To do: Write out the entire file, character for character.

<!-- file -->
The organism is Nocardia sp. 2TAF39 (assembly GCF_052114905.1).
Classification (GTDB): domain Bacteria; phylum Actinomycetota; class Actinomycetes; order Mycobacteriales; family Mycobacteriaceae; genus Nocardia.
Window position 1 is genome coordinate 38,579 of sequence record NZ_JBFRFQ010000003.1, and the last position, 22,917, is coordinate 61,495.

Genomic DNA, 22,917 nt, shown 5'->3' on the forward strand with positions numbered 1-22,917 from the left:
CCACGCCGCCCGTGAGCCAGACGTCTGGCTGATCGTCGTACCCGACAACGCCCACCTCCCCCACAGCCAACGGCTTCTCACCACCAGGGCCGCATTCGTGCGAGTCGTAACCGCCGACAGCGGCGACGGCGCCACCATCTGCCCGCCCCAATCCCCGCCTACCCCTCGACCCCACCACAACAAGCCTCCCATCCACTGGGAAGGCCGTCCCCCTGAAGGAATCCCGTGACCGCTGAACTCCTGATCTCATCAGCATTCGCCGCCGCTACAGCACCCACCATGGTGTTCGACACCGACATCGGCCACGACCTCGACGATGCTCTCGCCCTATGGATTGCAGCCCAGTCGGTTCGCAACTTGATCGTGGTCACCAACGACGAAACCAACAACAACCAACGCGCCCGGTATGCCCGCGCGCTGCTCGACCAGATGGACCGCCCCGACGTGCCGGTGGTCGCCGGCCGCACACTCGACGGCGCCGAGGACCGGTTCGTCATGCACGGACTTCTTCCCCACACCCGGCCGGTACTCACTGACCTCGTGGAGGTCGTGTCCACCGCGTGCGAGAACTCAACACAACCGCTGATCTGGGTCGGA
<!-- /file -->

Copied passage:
The organism is Nocardia sp. 2TAF39 (assembly GCF_052114905.1).
Classification (GTDB): domain Bacteria; phylum Actinomycetota; class Actinomycetes; order Mycobacteriales; family Mycobacteriaceae; genus Nocardia.
Window position 1 is genome coordinate 38,579 of sequence record NZ_JBFRFQ010000003.1, and the last position, 22,917, is coordinate 61,495.

Genomic DNA, 22,917 nt, shown 5'->3' on the forward strand with positions numbered 1-22,917 from the left:
CCACGCCGCCCGTGAGCCAGACGTCTGGCTGATCGTCGTACCCGACAACGCCCACCTCCCCCACAGCCAACGGCTTCTCACCACCAGGGCCGCATTCGTGCGAGTCGTAACCGCCGACAGCGGCGACGGCGCCACCATCTGCCCGCCCCAATCCCCGCCTACCCCTCGACCCCACCACAACAAGCCTCCCATCCACTGGGAAGGCCGTCCCCCTGAAGGAATCCCGTGACCGCTGAACTCCTGATCTCATCAGCATTCGCCGCCGCTACAGCACCCACCATGGTGTTCGACACCGACATCGGCCACGACCTCGACGATGCTCTCGCCCTATGGATTGCAGCCCAGTCGGTTCGCAACTTGATCGTGGTCACCAACGACGAAACCAACAACAACCAACGCGCCCGGTATGCCCGCGCGCTGCTCGACCAGATGGACCGCCCCGACGTGCCGGTGGTCGCCGGCCGCACACTCGACGGCGCCGAGGACCGGTTCGTCATGCACGGACTTCTTCCCCACACCCGGCCGGTACTCACTGACCTCGTGGAGGTCGTGTCCACCGCGTGCGAGAACTCAACACAACCGCTGATCTGGGTCGGA